Note: An edited version of this reflection appears in the January 2020 issue of the UNITY Lutheran Church newsletter.
As I write this article, I’m sitting in my apartment, in near-total darkness, except for the glow of the lights on my Christmas tree and two other strands of lights I have hanging around my front window and my kitchen (and, of course, my computer screen). Christmas lights might be one of the things I love most about this time of year, and I’m always sad to see them go – often keeping my tree up for a large part of January. I love the way each bulb is made even brighter by the dark that envelops it. To a point, you can’t even see the bulb or the wire anymore – only the light.
Throughout this past Advent season, I’ve been thinking a lot about the concept of light and darkness. Traditionally, Advent is the season where we look forward to the dawn, to the coming of the light that dispels the darkness. Even beyond Advent and Christmas, our liturgical language and traditions are filled with images of light and dark – and, often, we think of darkness as “bad” and light “good.”
But what if we could imagine darkness as a good thing? What if we could dwell in the darkness and learn to walk more intentionally in the dark? After all, some of our most significant Bible stories happen in the darkness: God creates the world from a murky abyss. Jacob wrestles with God through the night. God leads the Israelites out of slavery and into the wilderness under the cover of night. An angel visits Joseph in a dream as he sleeps to tell him of Mary’s pregnancy. It seems like the Bible is trying to tell us something about darkness: In darkness comes creation, liberation, promise. This is the darkness of the womb, not the tomb…darkness that is growing new life and giving birth to great hope.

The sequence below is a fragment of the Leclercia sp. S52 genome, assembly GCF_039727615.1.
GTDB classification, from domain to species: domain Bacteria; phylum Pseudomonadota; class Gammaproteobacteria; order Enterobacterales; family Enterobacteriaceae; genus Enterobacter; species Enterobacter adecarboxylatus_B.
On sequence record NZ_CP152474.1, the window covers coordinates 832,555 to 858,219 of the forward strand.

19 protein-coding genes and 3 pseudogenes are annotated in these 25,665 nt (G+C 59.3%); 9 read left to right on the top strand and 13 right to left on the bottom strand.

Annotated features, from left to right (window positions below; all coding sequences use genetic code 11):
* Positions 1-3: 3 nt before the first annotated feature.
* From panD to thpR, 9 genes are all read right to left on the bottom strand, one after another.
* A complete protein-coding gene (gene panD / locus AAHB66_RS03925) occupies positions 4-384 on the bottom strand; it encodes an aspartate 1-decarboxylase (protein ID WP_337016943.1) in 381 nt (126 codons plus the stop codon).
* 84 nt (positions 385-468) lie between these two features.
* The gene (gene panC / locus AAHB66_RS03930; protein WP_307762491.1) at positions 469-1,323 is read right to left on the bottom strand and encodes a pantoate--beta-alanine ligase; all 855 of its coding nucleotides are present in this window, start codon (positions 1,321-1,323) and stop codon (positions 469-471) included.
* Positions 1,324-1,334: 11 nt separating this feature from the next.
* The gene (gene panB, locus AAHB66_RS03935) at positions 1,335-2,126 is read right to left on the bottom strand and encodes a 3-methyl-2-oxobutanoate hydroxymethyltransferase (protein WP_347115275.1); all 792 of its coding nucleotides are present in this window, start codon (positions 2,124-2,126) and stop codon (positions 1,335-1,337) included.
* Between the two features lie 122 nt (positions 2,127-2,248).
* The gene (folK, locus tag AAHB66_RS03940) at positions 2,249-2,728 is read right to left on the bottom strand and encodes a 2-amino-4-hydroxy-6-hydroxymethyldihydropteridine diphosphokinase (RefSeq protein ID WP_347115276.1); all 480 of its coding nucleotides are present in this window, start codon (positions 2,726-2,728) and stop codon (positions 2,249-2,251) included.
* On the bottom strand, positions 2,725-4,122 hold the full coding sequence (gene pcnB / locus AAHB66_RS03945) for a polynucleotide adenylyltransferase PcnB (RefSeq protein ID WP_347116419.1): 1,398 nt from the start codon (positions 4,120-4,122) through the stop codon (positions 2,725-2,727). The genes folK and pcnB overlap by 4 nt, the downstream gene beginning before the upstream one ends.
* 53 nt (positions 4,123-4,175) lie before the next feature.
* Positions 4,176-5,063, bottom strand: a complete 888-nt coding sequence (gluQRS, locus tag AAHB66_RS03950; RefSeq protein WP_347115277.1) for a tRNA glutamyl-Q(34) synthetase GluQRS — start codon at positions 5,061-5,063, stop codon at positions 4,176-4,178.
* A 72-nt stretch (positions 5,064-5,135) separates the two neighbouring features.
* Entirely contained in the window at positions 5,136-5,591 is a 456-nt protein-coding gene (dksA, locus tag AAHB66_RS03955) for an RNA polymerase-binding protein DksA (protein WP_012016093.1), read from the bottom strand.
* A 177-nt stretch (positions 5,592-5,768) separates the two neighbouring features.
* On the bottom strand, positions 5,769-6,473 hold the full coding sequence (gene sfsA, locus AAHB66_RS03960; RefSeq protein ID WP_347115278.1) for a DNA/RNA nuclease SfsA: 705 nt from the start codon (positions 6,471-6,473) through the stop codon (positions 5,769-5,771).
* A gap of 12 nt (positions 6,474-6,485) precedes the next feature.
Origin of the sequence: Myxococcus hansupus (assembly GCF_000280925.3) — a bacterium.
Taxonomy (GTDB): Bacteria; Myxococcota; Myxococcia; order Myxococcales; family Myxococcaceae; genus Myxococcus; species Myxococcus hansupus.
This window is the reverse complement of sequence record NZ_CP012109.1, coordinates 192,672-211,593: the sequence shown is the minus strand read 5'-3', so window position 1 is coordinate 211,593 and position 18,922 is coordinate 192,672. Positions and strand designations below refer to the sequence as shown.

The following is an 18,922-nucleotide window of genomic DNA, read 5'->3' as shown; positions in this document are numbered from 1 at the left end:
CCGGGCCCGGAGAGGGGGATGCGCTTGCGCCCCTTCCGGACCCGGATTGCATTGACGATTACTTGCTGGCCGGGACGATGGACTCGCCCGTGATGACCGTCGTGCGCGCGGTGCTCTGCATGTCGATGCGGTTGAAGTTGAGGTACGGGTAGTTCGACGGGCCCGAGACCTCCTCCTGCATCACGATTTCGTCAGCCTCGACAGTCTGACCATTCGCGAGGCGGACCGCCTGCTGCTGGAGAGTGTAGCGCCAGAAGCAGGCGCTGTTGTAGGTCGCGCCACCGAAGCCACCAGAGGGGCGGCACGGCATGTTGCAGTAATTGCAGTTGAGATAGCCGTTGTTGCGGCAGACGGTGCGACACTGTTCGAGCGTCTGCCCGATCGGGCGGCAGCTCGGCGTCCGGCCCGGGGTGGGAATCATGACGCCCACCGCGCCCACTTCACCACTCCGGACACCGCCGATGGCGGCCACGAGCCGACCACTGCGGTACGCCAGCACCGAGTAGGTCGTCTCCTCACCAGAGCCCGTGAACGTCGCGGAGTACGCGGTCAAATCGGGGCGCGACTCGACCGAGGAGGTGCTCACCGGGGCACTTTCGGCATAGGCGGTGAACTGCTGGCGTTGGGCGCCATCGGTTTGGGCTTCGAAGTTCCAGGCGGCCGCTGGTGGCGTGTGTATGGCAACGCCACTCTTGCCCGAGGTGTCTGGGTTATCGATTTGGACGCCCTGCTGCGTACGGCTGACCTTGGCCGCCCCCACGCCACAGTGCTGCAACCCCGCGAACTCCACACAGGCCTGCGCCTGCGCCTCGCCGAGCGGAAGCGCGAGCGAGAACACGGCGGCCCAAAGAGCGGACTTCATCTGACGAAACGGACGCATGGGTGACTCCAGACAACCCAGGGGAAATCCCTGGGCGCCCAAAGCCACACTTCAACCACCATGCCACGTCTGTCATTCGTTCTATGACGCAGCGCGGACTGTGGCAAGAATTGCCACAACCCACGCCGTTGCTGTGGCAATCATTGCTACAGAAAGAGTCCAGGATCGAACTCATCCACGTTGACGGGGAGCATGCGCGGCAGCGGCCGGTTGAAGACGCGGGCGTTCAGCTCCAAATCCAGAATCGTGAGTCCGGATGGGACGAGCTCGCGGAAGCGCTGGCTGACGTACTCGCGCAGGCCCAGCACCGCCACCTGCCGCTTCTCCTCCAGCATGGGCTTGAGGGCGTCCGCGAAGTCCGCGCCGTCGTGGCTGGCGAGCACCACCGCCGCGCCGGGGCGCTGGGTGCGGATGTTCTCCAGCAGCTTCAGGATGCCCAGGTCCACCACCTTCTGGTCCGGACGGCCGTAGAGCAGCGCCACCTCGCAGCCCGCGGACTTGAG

There’s another reason I find myself dwelling in the darkness, too. In a predominantly white congregation of a predominantly white denomination (indeed, according to a 2015 Pew Research study, the whitest denomination), I am acutely aware of the way our language of “light = good” and “dark = bad” can contribute to systems of racism that are still very much at work in our society and in our churches. Lutheran pastor Lenny Duncan, an out queer black man, writes in his book Dear Church: A Love Letter from a Black Preacher to the Whitest Denomination in the U.S.: “If we stick to the idea that Advent is a time of darkness, midnight, blackness when we await the dawn, light, and whiteness, we are conflating whiteness with holiness” (68).
But our Bible teaches us that darkness is holy, too, and indeed blackness is holy. And beautiful, amazing things happen in the dark and pitch black.
I recently came across an interactive website exploring the Deep Sea. As you scroll down the page, you can take a virtual dive into the deep. At around 200 meters below sea level, you enter the Twilight Zone…130 meters later, you’ve reached the deepest any human has ever scuba dived. At 1000 meters, you enter the Midnight Zone – total darkness. No sunlight reaches the Midnight Zone. But the ocean keeps going. At 4000 meters, in the Abyssal Zone, temperatures near the freezing point. Living conditions are extremely harsh, but still species appear. By 8848 meters, you have dived as deep as Mt. Everest is high. Still, there is a long ways to go.
On January 23, 1960, two explorers attempted to reach the Challenger Deep – the deepest point of the ocean, and so deep that the intense pressure cracked one of the window panes of their vessel in the process. But at nearly 11,000 meters deep, still they could see life outside of the windows. Even in the deepest, darkest, most inhospitable environments, still there is life. Life can indeed survive unimaginable and unimaginably dark environments.
We know darkness – the darkness of despair, diagnosis, or death. But it doesn’t have to be a bad thing. As my friend and colleague recently preached, “God’s best creative work happens in darkness. In the mystery and darkness of Mary’s womb God knit together with holy DNA a being that broke all of the rules, God’s own self enfleshed, somehow totally human and totally divine. And it was the darkness of the tomb before first light where Jesus rose on Easter morning, conquering sin and death. There is something about darkness. It’s powerful.”
As our Bible stories in darkness teach us, sometimes God’s might and presence are felt just as strongly, if not more so, in darkness as in the light. In the touch of a loved one or the call of a friend, even in the dark places, there is God. Trust the darkness, and trust even more the One who hovers within and above it and is with us through it all.
Thanks be to God,